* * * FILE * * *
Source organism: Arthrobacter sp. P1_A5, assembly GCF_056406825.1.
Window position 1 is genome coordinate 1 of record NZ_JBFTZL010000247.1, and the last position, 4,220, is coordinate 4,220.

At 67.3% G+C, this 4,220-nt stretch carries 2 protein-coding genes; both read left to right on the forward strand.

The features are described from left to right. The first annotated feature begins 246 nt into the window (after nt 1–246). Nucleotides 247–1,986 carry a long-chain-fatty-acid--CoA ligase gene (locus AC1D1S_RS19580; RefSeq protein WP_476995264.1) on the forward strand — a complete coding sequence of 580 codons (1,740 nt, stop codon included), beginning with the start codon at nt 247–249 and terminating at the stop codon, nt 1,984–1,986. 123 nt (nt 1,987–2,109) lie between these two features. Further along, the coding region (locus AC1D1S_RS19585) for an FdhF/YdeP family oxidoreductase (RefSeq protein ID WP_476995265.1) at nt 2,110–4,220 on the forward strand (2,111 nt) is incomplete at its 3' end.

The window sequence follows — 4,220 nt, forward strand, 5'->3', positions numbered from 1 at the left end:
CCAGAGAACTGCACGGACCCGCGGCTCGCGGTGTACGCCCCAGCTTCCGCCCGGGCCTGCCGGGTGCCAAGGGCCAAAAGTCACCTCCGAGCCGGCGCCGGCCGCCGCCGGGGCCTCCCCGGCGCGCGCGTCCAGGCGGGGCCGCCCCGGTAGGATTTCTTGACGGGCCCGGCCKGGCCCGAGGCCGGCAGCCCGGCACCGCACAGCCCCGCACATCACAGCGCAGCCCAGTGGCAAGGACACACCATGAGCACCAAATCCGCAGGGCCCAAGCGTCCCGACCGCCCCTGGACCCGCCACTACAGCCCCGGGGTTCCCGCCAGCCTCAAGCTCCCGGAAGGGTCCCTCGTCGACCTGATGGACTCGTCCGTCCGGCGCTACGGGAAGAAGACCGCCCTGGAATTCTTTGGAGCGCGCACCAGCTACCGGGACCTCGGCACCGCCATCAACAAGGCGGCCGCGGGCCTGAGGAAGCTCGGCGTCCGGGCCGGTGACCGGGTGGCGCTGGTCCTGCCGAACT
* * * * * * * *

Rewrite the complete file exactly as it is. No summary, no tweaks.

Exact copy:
Source organism: Arthrobacter sp. P1_A5, assembly GCF_056406825.1.
Window position 1 is genome coordinate 1 of record NZ_JBFTZL010000247.1, and the last position, 4,220, is coordinate 4,220.

At 67.3% G+C, this 4,220-nt stretch carries 2 protein-coding genes; both read left to right on the forward strand.

The features are described from left to right. The first annotated feature begins 246 nt into the window (after nt 1–246). Nucleotides 247–1,986 carry a long-chain-fatty-acid--CoA ligase gene (locus AC1D1S_RS19580; RefSeq protein WP_476995264.1) on the forward strand — a complete coding sequence of 580 codons (1,740 nt, stop codon included), beginning with the start codon at nt 247–249 and terminating at the stop codon, nt 1,984–1,986. 123 nt (nt 1,987–2,109) lie between these two features. Further along, the coding region (locus AC1D1S_RS19585) for an FdhF/YdeP family oxidoreductase (RefSeq protein ID WP_476995265.1) at nt 2,110–4,220 on the forward strand (2,111 nt) is incomplete at its 3' end.

The window sequence follows — 4,220 nt, forward strand, 5'->3', positions numbered from 1 at the left end:
CCAGAGAACTGCACGGACCCGCGGCTCGCGGTGTACGCCCCAGCTTCCGCCCGGGCCTGCCGGGTGCCAAGGGCCAAAAGTCACCTCCGAGCCGGCGCCGGCCGCCGCCGGGGCCTCCCCGGCGCGCGCGTCCAGGCGGGGCCGCCCCGGTAGGATTTCTTGACGGGCCCGGCCKGGCCCGAGGCCGGCAGCCCGGCACCGCACAGCCCCGCACATCACAGCGCAGCCCAGTGGCAAGGACACACCATGAGCACCAAATCCGCAGGGCCCAAGCGTCCCGACCGCCCCTGGACCCGCCACTACAGCCCCGGGGTTCCCGCCAGCCTCAAGCTCCCGGAAGGGTCCCTCGTCGACCTGATGGACTCGTCCGTCCGGCGCTACGGGAAGAAGACCGCCCTGGAATTCTTTGGAGCGCGCACCAGCTACCGGGACCTCGGCACCGCCATCAACAAGGCGGCCGCGGGCCTGAGGAAGCTCGGCGTCCGGGCCGGTGACCGGGTGGCGCTGGTCCTGCCGAACT